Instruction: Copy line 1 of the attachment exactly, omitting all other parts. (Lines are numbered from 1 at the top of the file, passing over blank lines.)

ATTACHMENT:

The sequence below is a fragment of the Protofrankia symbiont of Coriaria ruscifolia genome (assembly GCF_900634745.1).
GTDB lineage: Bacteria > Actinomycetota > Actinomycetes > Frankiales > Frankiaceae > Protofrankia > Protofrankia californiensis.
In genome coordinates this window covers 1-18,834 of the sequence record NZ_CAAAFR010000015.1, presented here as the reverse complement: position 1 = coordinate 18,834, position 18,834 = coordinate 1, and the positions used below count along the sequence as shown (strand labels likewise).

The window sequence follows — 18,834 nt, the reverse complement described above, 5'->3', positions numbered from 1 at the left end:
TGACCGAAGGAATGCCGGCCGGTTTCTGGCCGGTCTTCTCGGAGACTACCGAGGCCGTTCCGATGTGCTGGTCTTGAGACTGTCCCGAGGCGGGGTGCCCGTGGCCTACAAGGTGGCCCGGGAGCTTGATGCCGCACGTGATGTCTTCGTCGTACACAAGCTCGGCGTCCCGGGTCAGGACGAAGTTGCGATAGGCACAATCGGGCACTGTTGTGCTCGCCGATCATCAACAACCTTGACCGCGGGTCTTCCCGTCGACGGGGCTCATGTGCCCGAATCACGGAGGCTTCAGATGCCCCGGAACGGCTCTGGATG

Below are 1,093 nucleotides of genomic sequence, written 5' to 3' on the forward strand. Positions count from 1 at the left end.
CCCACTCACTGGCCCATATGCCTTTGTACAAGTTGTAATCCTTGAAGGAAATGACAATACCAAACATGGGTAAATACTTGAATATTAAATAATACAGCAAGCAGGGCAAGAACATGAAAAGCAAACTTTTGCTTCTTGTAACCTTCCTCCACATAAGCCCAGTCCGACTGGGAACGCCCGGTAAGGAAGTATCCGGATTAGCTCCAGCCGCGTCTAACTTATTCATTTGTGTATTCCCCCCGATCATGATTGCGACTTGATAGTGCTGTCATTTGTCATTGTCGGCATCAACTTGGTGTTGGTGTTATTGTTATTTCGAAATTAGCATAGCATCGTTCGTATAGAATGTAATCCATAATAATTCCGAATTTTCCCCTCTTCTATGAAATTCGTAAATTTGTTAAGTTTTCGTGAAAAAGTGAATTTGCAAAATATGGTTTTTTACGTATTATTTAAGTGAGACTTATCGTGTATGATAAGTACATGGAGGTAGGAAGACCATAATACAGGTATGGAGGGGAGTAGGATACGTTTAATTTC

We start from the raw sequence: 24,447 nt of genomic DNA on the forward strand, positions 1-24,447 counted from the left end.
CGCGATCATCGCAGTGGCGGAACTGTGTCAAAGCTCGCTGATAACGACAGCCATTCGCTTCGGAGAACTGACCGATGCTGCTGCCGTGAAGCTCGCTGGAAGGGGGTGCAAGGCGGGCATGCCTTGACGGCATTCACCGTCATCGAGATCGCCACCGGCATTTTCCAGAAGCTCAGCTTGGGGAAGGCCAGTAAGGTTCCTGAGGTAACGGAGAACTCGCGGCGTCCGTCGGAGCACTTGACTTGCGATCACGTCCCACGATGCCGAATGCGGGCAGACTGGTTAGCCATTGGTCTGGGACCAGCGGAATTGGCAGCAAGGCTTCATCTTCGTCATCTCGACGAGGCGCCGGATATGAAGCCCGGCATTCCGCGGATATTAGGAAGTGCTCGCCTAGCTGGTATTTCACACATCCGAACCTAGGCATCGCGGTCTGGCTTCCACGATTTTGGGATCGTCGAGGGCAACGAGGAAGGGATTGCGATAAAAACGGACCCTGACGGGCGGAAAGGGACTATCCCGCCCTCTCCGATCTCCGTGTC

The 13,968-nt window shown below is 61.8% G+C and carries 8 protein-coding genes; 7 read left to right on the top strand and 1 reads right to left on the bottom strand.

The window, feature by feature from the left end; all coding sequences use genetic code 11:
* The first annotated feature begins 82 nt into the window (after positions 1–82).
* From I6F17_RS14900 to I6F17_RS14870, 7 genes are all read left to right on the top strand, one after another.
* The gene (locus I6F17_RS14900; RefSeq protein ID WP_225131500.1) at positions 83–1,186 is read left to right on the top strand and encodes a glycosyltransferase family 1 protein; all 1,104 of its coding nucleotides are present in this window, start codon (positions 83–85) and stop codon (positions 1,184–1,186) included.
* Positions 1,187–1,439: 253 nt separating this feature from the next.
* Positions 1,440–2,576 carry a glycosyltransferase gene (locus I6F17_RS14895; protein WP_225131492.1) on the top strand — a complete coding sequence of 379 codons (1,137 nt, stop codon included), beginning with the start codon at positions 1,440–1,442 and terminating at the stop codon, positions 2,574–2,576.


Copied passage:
The sequence below is a fragment of the Protofrankia symbiont of Coriaria ruscifolia genome (assembly GCF_900634745.1).